If you notice that you are having trouble falling asleep or you feel restless and can’t fall asleep until 3 a.m., you may be dealing with insomnia.
According to the Sleep Foundation, insomnia is a sleeping disorder characterized as problems falling and staying asleep, or as problems waking up and staying awake.
Insomnia has many causes including:
· Stress, anxiety and other mental health disorders
· Lack of a sleep schedule or determent from one
· Unhealthy habits such as poor diet, frequent naps, too much screen time and too much caffeine intake
While these are not the only causes of insomnia, they are the more common ones.
Here are some helpful ways to cure or lessen the effects of insomnia:
1. Don’t eat late at night
According to the Sleep Foundation, eating heavy meals or spicy foods late in the evening causes struggles in the digestive process.
Eating too late can cause issues such as heartburn or indigestion, both of which may cause disruption in sleep.
Make sure to eat dinner two to three hours before you plan to sleep and to keep portions large enough to satisfy you but not make you overly full. However, if your dinner portions are too small, it may lead to late night snacking which has the ability to continue disrupting your sleep.
While it is best to stick to eating at or around the same time every day, do not skip a meal if you miss your intended time. Going to bed hungry has the same effect on sleep as eating too late at night.
2. Stop napping late in the day
As appealing as it may sound, napping around 4 or 5 p.m., throws your circadian rhythm out of line.
The circadian rhythm is the body’s internal clock that outlines sleep schedules and waking hours. By napping, especially later in the day, your circadian rhythm adjusts to a new schedule and causes you to stay awake longer.
If you need to take a nap, try doing it earlier in the day. If you need one later in the afternoon, set a timer for 30 minutes. This quick power nap will give you the energy to stay awake without disrupting your overall sleep.
3. Get off your phone
According to Blutech, college students spend eight to ten hours a day on their cellphones.
Cellphones and other devices such as televisions and laptops emit a high energy blue light that stimulates the brain, making it think that it is seeing daylight. This stimulation keeps you awake, especially when you are using a screen right before you go to bed.
Too much blue light also leads to eye strain and headaches.
If you struggle with insomnia but find yourself staying on your phone up until you try going to sleep, it may be the reason.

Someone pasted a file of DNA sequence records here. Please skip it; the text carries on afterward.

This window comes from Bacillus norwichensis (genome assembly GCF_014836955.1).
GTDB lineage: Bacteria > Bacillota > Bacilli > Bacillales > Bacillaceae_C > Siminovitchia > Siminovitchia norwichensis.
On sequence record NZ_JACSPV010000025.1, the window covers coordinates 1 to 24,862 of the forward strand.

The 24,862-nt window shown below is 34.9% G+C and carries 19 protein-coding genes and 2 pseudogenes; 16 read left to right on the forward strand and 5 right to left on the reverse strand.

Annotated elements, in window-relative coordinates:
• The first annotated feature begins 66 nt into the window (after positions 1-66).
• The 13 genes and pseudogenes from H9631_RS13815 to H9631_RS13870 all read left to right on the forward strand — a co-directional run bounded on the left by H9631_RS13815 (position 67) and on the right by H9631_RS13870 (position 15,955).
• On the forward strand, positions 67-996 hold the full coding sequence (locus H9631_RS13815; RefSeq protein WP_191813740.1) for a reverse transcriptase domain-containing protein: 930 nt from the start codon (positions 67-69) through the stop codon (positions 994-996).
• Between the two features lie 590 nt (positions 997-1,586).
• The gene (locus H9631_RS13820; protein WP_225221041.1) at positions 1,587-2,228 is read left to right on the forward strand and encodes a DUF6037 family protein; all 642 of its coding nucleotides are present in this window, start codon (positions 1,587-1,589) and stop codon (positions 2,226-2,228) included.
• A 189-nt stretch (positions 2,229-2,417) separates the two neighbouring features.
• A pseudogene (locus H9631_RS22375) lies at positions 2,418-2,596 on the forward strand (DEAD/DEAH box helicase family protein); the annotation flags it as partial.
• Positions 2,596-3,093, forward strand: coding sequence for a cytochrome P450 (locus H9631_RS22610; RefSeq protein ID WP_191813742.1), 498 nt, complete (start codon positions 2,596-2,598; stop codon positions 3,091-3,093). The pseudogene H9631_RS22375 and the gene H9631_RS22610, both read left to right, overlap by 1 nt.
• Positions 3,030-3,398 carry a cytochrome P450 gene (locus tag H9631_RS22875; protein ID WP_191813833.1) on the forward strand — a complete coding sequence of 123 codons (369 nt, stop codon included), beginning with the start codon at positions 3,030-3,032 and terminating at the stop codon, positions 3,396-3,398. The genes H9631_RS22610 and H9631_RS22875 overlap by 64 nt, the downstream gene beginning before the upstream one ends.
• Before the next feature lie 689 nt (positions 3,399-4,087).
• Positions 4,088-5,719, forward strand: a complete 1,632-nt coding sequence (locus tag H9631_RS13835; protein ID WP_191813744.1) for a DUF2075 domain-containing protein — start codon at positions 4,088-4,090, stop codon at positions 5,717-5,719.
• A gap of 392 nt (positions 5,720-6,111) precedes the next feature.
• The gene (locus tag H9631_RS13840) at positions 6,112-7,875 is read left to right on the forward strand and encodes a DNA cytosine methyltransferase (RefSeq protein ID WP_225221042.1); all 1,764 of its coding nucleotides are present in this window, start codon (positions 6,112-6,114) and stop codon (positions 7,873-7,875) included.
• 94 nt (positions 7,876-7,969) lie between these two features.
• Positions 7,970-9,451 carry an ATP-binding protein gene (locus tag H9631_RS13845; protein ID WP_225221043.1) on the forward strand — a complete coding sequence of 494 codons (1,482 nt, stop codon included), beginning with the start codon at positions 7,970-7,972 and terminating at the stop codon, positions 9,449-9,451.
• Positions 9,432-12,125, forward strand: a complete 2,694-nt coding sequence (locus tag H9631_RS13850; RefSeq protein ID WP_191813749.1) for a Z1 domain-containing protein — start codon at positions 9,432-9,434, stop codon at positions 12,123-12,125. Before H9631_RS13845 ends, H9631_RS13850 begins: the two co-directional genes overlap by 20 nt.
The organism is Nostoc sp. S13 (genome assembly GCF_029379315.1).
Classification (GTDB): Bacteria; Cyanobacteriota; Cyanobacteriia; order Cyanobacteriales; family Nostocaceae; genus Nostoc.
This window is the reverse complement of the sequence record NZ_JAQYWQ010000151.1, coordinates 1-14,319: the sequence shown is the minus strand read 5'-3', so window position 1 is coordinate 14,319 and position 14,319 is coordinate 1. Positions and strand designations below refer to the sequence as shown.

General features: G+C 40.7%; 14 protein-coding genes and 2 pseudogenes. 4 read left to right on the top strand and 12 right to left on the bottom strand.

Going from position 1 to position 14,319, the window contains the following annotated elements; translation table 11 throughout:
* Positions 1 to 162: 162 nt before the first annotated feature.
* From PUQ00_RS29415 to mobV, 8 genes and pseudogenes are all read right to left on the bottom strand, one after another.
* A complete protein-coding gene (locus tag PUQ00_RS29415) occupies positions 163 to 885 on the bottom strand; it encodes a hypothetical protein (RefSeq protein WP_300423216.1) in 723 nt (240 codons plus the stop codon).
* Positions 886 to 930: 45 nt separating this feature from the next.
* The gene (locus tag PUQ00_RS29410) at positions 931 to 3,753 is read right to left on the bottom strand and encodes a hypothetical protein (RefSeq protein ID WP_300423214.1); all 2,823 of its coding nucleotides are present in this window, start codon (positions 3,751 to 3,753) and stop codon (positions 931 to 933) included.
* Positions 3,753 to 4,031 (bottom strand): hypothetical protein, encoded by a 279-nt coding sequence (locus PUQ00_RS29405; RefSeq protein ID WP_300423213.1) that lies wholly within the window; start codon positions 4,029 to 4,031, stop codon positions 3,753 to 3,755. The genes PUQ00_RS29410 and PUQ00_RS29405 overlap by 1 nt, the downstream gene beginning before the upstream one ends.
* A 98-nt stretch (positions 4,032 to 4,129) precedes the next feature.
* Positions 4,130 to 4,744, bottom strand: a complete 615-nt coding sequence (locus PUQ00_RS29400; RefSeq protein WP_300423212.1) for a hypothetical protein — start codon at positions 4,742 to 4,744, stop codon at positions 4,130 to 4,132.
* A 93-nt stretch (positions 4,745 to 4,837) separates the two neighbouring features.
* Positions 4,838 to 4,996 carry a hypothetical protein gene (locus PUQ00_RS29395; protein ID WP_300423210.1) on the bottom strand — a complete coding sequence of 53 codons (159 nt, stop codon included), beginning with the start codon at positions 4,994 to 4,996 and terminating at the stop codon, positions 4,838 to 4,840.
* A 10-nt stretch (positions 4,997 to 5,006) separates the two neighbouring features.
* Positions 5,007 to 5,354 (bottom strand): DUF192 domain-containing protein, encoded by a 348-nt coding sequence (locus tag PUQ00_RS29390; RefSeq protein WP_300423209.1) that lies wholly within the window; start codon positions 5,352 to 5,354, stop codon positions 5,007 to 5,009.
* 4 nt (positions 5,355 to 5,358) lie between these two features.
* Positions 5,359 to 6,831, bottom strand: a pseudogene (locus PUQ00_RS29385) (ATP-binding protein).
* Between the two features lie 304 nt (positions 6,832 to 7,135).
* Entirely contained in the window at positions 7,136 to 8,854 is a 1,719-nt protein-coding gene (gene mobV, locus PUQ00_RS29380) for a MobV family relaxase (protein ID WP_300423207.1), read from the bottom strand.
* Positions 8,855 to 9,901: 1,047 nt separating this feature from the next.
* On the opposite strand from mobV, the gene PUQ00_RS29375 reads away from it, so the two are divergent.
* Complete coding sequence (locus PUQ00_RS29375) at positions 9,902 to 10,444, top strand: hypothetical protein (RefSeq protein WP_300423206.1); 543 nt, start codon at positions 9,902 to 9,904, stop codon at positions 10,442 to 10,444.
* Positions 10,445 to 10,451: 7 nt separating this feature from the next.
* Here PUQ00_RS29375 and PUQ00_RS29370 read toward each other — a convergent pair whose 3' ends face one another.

The best thing you can do is get off your phone – and away from a screen – 30 minutes to an hour before going to bed. It gives your brain a break from blue light and keeps stimulation low, making it easier for you to fall asleep.
If you find yourself unable to put your phone, laptop or TV away, invest in a pair of blue light blocking glasses. Not only will it help you sleep, but it will also lessen the strain on your eyes.
4. Cut back on the caffeine
While a cup or two of coffee in the morning or some soda during the day won’t mess with you too much, try to cut out the caffeine the closer you get to bedtime.
Caffeine is a stimulant that increases the activity of your brain, nervous system, adrenaline circulation and prevents drowsiness.
Caffeine blocks adenosine receptors, a chemical that induces sleep. Adenosine builds during the day, making you feel more tired the longer you’re awake. Caffeine keeps your brain from registering the chemical which makes you feel more awake.
If caffeine is disrupting your sleep, you should stop having it six hours before going to bed. This is because the body processes caffeine between four and six hours, according to the Sleep Foundation.
5. Stop sleeping in
Like naps, sleeping in disrupts your circadian rhythm.
Waking up early and at the same time every day will help you sleep better. While it may take some getting used to, it forces your body into a rhythm that helps you fall and stay asleep, giving you more energy throughout the day.
6. Herbal teas or warm milk
Herbal teas such as chamomile, lavender and even a low caffeine green tea help prepare the body for rest.
Chamomile especially is a good option if you are looking for a natural way to fall asleep since it has a sedative quality that relaxes the muscles and slows activity in the brain.
Like herbal teas, warm milk also helps with sleep, which means your grandmother wasn’t lying to you all those years.
According to the Sleep Foundation, milk contains the amino acid tryptophan. Tryptophan enriched foods and drinks help promote sleep by increasing the production of chemicals such as serotonin and melatonin, the hormone associated with the sleep cycle.
While herbal teas help with short-term insomnia, it may not be the best option for those who suffer from it long term. However, that doesn’t mean you shouldn’t try it, even if you just need to relax.
7. If all else fails, get some melatonin
While the body produces melatonin, it is also available in a supplement form.
The body’s natural melatonin is produced by the pineal gland in the brain. The pineal gland registers darkness and begins producing the hormone but stops once light is observed.
If you still struggle with insomnia, buying a melatonin supplement either in pill or liquid form may be a short-term solution.
Supplemental melatonin will help your circadian rhythm realign. While there are few notable side effects of taking supplemental melatonin, it is best to speak with your doctor if you are wary about taking it.
Some other ways to help with insomnia include:
· Lavender scents
· Warm baths or showers before bed
· Avoiding stimulating activities such as video games or work
If you need a long-term solution to insomnia, speak to your doctor about options such as prescription medication or cognitive therapies.
Written by Bailey Storey. Photo courtesy of iStock.